Giving Compass’ Take:
• Betheny Gross, writing for The 74, explains that schools need guidance and help from the surrounding communities in order to provide the best education possible.
• How can education donors also play a role in helping enhance schools and school resources?
• Read more about the future of education and jobs.
Schools can’t do it all. We have known this for a long time, yet we often seem to deny this reality in policy and action. For decades we have piled expectations onto our schools, asking them to develop scholars, citizens, and workers and to provide for the academic, nutritional, social, and developmental needs of children. Schools, as critics are quick to point out, invariably fall short of these expectations.
But that hasn’t stopped us from adding still more. Today we look to the future of work and see an urgent need to better develop children’s complex reasoning, creativity, and mental agility. We look ahead to a time when our society will be forced to address the causes and consequences of climate change, rising income inequality, and aging populations and are pressed to provide children with the intellectual and emotional capacity to take on those issues.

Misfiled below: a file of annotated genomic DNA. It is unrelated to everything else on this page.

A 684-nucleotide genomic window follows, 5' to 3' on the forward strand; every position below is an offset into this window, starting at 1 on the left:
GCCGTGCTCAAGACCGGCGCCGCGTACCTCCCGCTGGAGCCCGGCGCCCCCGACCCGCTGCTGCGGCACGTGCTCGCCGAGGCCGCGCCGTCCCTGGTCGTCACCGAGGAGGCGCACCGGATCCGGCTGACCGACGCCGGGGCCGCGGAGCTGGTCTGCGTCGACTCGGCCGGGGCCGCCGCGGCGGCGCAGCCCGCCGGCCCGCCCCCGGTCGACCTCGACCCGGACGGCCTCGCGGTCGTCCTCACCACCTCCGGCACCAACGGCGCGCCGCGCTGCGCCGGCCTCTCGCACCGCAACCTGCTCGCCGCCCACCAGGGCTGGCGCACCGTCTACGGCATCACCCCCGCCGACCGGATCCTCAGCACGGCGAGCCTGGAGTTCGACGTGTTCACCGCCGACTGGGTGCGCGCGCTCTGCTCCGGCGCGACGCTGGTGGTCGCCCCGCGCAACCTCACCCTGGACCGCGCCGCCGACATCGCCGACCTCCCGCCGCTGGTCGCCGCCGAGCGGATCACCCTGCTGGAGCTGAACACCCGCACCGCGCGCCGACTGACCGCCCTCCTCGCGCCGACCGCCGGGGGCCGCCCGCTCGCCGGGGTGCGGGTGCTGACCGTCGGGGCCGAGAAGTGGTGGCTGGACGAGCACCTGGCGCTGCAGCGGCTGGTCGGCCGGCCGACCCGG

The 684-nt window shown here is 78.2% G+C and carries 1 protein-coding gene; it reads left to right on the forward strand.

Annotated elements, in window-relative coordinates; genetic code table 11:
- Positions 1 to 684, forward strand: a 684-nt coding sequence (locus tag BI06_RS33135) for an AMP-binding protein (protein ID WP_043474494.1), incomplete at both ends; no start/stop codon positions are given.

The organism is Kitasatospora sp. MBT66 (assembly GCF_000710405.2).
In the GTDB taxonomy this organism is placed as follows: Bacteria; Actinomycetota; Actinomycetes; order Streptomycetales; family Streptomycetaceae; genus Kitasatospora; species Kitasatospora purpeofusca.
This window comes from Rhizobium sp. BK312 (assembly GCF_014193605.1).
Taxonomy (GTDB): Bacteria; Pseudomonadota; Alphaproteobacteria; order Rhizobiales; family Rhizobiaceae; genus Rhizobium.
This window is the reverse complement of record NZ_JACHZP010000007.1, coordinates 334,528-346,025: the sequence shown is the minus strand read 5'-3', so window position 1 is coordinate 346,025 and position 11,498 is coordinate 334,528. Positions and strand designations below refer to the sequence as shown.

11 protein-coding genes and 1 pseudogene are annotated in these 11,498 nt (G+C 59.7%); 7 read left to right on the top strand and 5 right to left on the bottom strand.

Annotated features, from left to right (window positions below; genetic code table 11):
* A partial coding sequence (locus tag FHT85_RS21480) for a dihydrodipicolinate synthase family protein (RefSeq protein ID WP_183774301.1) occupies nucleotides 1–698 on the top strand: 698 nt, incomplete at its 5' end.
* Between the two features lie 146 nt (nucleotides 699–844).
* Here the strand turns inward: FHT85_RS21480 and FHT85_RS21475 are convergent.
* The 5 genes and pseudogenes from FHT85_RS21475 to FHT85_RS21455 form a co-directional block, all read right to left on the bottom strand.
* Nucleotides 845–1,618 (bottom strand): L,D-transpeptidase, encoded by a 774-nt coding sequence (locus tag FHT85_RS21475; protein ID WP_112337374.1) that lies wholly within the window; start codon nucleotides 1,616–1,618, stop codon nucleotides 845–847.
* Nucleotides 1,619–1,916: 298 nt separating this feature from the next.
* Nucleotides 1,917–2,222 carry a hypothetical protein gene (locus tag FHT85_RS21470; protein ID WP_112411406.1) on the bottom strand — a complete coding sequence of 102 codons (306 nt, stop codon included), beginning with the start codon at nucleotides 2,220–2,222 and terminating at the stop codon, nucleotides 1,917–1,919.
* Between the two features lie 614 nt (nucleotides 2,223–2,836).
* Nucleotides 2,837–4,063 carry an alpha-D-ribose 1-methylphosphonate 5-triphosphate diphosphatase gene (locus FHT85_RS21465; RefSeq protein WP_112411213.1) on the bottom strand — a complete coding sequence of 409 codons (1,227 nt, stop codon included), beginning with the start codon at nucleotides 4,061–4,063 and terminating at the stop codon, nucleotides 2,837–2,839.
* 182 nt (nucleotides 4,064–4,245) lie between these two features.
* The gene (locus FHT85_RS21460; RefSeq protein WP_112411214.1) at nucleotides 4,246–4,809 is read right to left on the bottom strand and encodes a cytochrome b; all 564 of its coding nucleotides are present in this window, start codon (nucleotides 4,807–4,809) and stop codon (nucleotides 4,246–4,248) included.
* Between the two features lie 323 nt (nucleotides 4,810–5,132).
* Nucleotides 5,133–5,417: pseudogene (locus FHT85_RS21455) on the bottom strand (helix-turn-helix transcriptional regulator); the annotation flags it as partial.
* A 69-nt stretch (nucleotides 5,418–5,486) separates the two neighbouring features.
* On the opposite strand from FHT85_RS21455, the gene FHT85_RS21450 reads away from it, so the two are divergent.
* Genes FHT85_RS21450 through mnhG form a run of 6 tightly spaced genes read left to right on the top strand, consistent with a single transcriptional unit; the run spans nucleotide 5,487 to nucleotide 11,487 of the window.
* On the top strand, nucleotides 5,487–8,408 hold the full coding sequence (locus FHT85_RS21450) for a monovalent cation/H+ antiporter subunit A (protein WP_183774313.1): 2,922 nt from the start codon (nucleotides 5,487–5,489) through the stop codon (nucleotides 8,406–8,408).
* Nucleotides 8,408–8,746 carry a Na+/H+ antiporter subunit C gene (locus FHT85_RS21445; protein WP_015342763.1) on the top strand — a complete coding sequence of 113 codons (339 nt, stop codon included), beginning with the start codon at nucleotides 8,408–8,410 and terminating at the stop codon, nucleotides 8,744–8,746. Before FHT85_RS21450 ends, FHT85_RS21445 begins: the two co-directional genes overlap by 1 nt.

We look at our children today and see so many of them dealing with the mental and physical effects of trauma brought on by the stress of poverty, addiction in families, and exposure to violence and racism. And we look to our schools to take on all of these issues. Schools have been working hard to deliver on these needs in important ways. Educators are beginning to engage in discussions about the principles of trauma-informed care and what they mean for the work of schools. Schools have been providing both extracurricular and academic opportunities that engage students in the world outside school in meaningful ways. Schools have also taken up the call to develop students’ capacity beyond their academic skills to include pillars of social and emotional learning.
At the end of the day, though, schools must have partners to meet these needs.No one is better equipped to connect children with their community than community members themselves.
Read the full article about how the future of education depends on communities by Betheny Gross at The 74
Interested in learning more about K-12 Education? Other readers at Giving Compass found the following articles helpful for impact giving related to K-12 Education.
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In addition to learning and connecting with others, taking action is a key step towards becoming an impact giver. If you are interested in giving with impact for K-12 Education take a look at these Giving Funds, Charitable Organizations or Projects.